What Does A Home Inspector Do?
April 26, 2023 5-minute read
Author: Andrew Dehan
A home inspector is a valuable asset in the home buying process. Their job is to survey the property and make sure you’re aware of any defects in your new home before you decide to purchase. Not only does this give you peace of mind but it can protect you from having to make costly repairs down the road related to an issue you might not have noticed.
Let’s dive in to get an understanding of what an inspector’s responsibilities are..
What Is A Home Inspector?
A home inspector is a licensed and trained professional who is hired to come into a home and surrounding property to inspect it. They look at a variety of things inside and out and compile a home inspection report that will be handed over to you at the end. This report will show and explain any issues that the inspector found on the property – big or small. A qualified and experienced inspector should show you the issues they found, explain how they can be fixed and also give you their professional opinion on the problems.
Since you as the home buyer will most likely be responsible for the cost of a home inspection, it’s important to take the time to find the right home inspector for the job. Consult with your real estate agent to see if they have any inspectors they recommend. You can also ask family and friends or do research on your own to find someone who you think would perform a thorough inspection on your home.
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What Do Home Inspectors Do?
Home inspectors are going to walk around your home and carefully assess every part of it for issues they find concerning. Here are some areas they are going to investigate and review:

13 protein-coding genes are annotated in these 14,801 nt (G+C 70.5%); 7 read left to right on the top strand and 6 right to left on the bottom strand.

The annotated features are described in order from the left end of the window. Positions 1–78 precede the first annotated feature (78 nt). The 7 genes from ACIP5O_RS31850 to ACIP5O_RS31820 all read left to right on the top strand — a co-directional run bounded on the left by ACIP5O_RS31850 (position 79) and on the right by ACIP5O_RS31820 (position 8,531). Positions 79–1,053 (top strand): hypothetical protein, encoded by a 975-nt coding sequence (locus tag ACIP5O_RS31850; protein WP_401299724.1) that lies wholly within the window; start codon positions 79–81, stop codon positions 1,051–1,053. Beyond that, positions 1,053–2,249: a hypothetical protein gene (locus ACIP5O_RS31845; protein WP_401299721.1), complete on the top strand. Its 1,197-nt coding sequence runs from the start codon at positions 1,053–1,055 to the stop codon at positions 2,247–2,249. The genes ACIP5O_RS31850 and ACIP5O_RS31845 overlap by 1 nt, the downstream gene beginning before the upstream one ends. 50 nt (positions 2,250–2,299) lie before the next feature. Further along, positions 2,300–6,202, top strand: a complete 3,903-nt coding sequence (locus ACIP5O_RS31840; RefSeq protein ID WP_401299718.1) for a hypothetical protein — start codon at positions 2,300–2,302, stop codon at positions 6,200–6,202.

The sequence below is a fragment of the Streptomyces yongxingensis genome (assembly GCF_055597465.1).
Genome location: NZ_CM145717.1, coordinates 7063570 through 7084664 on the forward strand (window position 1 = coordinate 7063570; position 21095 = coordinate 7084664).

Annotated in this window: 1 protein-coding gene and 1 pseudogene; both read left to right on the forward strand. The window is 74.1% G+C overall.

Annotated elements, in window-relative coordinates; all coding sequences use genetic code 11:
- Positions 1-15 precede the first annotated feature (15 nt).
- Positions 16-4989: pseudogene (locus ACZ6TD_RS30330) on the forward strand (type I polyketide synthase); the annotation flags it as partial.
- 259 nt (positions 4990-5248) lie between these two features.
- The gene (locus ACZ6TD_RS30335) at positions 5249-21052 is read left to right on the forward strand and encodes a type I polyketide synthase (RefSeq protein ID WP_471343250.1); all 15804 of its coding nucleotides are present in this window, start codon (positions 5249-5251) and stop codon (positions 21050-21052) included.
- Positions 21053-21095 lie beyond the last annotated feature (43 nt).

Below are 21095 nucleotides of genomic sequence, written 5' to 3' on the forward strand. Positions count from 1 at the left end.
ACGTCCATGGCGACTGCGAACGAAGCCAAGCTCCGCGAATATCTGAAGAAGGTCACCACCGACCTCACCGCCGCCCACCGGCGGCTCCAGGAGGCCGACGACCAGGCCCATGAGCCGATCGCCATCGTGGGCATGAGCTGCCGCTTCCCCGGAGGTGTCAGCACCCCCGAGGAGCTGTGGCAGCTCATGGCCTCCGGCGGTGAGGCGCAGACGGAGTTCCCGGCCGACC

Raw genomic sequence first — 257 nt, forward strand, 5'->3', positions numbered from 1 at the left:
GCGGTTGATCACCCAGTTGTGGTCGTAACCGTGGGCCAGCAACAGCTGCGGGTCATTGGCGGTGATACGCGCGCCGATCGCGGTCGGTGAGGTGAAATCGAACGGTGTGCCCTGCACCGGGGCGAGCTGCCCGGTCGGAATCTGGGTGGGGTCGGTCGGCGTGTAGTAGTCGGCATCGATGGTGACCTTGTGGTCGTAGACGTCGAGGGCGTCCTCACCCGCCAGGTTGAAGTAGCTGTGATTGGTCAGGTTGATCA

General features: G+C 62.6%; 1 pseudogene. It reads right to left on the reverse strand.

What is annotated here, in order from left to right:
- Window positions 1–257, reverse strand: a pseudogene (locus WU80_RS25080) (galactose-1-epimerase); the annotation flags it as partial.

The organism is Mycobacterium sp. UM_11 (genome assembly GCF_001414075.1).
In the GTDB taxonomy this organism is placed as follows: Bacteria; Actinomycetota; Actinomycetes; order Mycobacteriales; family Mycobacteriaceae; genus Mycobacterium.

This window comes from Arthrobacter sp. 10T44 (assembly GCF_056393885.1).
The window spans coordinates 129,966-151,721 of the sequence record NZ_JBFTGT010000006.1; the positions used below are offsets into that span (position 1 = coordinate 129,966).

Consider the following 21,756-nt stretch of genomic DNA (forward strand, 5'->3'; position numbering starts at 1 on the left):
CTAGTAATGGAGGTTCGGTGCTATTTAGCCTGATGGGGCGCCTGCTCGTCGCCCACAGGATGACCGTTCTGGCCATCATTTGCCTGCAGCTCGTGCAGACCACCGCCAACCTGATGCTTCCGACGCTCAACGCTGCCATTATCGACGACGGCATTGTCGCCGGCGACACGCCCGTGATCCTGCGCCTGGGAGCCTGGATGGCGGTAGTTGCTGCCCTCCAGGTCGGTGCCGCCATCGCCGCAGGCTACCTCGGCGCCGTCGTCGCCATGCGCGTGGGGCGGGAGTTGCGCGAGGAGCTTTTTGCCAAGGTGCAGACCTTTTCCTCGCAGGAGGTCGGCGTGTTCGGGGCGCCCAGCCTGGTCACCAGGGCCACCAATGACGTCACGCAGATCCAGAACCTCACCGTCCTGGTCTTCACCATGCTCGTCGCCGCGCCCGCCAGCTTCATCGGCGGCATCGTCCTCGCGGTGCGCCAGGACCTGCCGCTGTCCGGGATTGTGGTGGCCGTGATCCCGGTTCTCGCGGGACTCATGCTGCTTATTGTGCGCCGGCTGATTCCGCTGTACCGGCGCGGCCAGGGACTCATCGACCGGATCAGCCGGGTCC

Check Out The Basement And Attic
Since basements and attics aren’t frequently used in the home, they could be harboring some major issues. Basements should always be checked for moisture, cracks, leaks or other warning signs of foundation issues. Attics should be inspected to ensure all vents and structural items look good and work properly.
Inspect The Electrical System
As with any electrical system, there are many wires and cables to inspect. Your inspector should be double checking that all wiring looks safe and was installed and set up correctly. They should also be on the lookout for any wiring that looks problematic and could cause disruption down the road.
Inspect The Plumbing
Home inspectors should also carefully examine the plumbing in the home. They should notice if there are any cracks, leaks or other problems with the water heater or plumbing system. Since water is consistently pushed through the house to the kitchen and every bathroom, it’s important that the plumbing is working properly.
Check Out The Bedrooms
While bedrooms tend to have less to inspect than other rooms, they still should be inspected thoroughly. Inspectors should make sure all windows and doors are working how they should be. They’ll also be on the lookout for any uneven floors or ceilings that have any exposed cracks or stains that could signal a bigger issue.
Check Out The Bathrooms
Since bathrooms harbor some of the major plumbing in the home, it’s important for the inspector to take their time inspecting each bathroom. They should be checking to make sure sinks, toilets and showers are all working and draining properly. Inspectors will also be on high alert for signs of water damage or any visible water leaks.
Check Out The Kitchen
When inspecting the kitchen, the home inspector will be checking that all appliances are working as intended. This includes testing ovens, sinks, garbage disposals, etc. They will also be on the lookout for proper ventilation and for any signs of damage whether that be water or other suspicious cracks or stains.